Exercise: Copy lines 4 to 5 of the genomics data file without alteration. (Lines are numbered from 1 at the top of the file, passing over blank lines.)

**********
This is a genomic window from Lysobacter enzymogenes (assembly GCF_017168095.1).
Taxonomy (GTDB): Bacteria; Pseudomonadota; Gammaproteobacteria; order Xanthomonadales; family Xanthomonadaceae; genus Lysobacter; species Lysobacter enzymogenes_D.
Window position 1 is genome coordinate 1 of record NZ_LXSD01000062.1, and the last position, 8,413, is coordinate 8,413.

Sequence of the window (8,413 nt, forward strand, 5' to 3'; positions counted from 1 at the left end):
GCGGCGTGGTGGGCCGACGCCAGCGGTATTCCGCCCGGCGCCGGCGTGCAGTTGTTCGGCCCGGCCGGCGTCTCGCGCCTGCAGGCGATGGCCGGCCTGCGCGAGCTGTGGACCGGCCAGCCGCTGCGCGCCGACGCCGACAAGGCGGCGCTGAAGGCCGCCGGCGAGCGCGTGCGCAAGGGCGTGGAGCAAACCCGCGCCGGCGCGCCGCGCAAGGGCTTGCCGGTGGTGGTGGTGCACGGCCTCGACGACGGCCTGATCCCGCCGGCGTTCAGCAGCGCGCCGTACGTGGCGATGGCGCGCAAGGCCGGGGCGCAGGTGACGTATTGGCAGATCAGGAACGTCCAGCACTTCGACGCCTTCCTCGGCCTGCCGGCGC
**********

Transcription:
Sequence of the window (8,413 nt, forward strand, 5' to 3'; positions counted from 1 at the left end):
GCGGCGTGGTGGGCCGACGCCAGCGGTATTCCGCCCGGCGCCGGCGTGCAGTTGTTCGGCCCGGCCGGCGTCTCGCGCCTGCAGGCGATGGCCGGCCTGCGCGAGCTGTGGACCGGCCAGCCGCTGCGCGCCGACGCCGACAAGGCGGCGCTGAAGGCCGCCGGCGAGCGCGTGCGCAAGGGCGTGGAGCAAACCCGCGCCGGCGCGCCGCGCAAGGGCTTGCCGGTGGTGGTGGTGCACGGCCTCGACGACGGCCTGATCCCGCCGGCGTTCAGCAGCGCGCCGTACGTGGCGATGGCGCGCAAGGCCGGGGCGCAGGTGACGTATTGGCAGATCAGGAACGTCCAGCACTTCGACGCCTTCCTCGGCCTGCCGGCGC